Sita, the beloved princess of Mithila, is one of the most revered women in Indian history; so well known, yet probably the least understood. At every crossroad of her life, she chose acceptance and grace over self-pity. Her life was filled with sacrifice yet wherever she was, there was abundance. It was as if she was carved out of an intense longing for Rama, yet she had infinite patience. In every situation she reflected his light and he reflected her love.
In this poignant narration, Bhanumathi shows us the world through the eyes of Sita. We think what Sita thinks, we feel what she feels, and for these few special moments, we become a part of her.
The Custodian of Trust
It began from a modest house in one of the narrow lanes of the old city of Meerut. From being a probationary officer in the State Bank of India (SBI) in 1980 to its Chairman in 2017, Rajnish Kumar had an amazingly interesting journey in which he saw the many changes in India’s banking sector that greatly impacted the country and its economy.
In the aftermath of demonetization, the YES Bank fiasco, the crisis in Jet Airways and NPLs, among others, The Custodian of Trust is a candid memoir by the former Chairman of India’s largest commercial bank. Anecdotal, engaging and evocative, this book is an unputdownable memoir of a former banker.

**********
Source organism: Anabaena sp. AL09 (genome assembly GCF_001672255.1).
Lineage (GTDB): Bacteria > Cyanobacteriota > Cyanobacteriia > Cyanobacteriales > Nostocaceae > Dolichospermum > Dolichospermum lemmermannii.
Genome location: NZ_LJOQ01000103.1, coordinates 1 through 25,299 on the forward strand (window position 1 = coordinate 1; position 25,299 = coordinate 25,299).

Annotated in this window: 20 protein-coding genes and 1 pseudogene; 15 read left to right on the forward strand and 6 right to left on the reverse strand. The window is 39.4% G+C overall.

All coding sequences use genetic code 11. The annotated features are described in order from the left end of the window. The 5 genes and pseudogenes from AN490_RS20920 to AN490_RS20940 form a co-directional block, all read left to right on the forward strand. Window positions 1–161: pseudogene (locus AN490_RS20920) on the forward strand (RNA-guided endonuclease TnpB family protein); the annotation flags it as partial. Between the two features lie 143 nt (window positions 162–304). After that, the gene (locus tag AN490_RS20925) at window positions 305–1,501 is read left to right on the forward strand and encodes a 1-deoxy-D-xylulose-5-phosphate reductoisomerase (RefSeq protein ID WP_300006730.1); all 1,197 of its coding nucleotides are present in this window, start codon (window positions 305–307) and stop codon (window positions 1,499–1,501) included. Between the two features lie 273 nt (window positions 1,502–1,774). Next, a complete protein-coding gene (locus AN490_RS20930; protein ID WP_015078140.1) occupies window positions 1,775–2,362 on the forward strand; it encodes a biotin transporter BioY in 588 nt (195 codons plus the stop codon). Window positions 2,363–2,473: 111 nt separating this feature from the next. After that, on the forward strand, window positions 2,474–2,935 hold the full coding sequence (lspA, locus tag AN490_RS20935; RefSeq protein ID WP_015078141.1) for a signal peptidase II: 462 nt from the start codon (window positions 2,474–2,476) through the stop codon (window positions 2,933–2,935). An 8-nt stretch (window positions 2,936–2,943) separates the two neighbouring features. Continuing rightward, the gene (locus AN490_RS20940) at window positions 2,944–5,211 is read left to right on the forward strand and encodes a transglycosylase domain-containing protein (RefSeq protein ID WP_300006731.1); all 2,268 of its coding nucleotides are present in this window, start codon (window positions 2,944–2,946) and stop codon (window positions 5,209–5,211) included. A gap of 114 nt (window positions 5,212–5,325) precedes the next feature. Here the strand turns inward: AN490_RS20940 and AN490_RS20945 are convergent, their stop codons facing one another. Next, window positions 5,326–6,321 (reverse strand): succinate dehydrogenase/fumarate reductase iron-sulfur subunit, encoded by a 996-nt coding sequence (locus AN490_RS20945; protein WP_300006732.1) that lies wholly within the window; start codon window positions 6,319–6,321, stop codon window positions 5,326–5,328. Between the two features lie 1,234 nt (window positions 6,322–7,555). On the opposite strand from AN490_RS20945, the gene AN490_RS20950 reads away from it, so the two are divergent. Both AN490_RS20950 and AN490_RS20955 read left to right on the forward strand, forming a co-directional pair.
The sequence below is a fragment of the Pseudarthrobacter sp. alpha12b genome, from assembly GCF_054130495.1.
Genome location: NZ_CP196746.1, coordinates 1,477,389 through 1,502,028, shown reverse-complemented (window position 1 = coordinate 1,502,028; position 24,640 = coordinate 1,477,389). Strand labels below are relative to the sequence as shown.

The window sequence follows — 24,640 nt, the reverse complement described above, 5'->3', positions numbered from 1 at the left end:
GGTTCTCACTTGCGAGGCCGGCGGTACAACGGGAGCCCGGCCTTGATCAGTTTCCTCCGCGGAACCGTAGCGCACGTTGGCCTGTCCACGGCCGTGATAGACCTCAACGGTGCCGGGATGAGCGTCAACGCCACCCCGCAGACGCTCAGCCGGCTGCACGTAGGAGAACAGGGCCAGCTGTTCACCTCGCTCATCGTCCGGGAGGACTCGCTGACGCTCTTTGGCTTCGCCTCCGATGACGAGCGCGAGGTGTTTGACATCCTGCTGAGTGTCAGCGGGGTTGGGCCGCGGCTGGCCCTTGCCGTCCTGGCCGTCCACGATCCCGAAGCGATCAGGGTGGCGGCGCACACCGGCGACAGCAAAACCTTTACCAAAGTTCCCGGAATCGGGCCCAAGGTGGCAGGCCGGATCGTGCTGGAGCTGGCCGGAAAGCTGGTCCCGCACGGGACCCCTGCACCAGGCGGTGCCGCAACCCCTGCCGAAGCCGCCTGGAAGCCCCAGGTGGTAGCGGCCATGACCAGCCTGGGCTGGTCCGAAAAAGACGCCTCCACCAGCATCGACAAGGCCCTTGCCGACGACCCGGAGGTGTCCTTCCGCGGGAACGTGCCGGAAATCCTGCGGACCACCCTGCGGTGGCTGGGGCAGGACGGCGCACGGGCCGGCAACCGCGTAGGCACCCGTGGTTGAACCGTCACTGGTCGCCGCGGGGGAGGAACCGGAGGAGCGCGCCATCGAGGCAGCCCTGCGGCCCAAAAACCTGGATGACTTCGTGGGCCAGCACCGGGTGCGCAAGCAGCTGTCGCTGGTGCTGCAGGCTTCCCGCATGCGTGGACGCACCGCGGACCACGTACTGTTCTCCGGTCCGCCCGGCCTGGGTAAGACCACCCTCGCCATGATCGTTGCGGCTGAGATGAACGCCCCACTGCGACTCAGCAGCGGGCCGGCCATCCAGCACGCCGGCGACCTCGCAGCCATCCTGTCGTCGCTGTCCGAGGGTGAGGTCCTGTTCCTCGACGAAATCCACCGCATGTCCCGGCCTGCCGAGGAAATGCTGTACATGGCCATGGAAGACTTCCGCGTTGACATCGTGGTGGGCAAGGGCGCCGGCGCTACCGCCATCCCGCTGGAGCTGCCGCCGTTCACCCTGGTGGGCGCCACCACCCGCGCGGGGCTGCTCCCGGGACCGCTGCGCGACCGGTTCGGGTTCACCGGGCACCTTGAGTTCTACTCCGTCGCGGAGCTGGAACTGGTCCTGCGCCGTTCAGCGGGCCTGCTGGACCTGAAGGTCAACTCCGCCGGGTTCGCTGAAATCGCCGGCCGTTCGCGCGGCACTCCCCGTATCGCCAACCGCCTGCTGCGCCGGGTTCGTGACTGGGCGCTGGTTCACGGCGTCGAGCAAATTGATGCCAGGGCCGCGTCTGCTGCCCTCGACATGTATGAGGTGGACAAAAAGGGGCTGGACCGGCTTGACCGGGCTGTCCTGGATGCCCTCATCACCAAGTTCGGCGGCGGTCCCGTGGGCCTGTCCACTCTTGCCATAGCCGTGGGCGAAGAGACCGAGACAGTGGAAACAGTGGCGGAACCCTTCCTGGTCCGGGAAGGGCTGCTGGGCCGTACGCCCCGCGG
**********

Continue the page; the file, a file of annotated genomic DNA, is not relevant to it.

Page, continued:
The Origin Story of India’s States
Venkataraghavan Subha Srinivasan
The story of the birth of India’s states is the story of the birth and continuing rebirth of India, the nation. It is a story that everyone in India must know, from young to old.
This rigorously researched book lays out the fascinating political and historical circumstances of the birth of India’s states and union territories.
Making a Difference
Making a Difference comes as a handy guidebook for IAS aspirants in the country. It includes everything from the motives to join the IAS to the written exam to the personality test to the training required. The book also talks about the myths and realities about the IAS – interesting sections include questions about integrity, how citizens perceive the IAS, and what is the IAS’ relationship with the political executive of the government.
Whisper to Me Your Lies
Ekantika Pakrashi has just lost the love of her life. Preliminary reports suggest it was no accident. Her boyfriend was murdered in cold blood and the modus operandi resembles that of India’s most notorious serial killer of the 1990s: the Cellotape Killer. He was never caught, and if this indeed was him, then he had resurfaced after twenty-one years. Ekantika swears to find the killer and get an emotional closure, but what she doesn’t know is that in the process she may end up wounding herself irreversibly.
Whisper To Me Your Lies is a fast-paced, chilling crime thriller and a poignant tale of a girl’s single-minded obsession to find out who altered her life. And why.
Whose Samosa is it Anyway?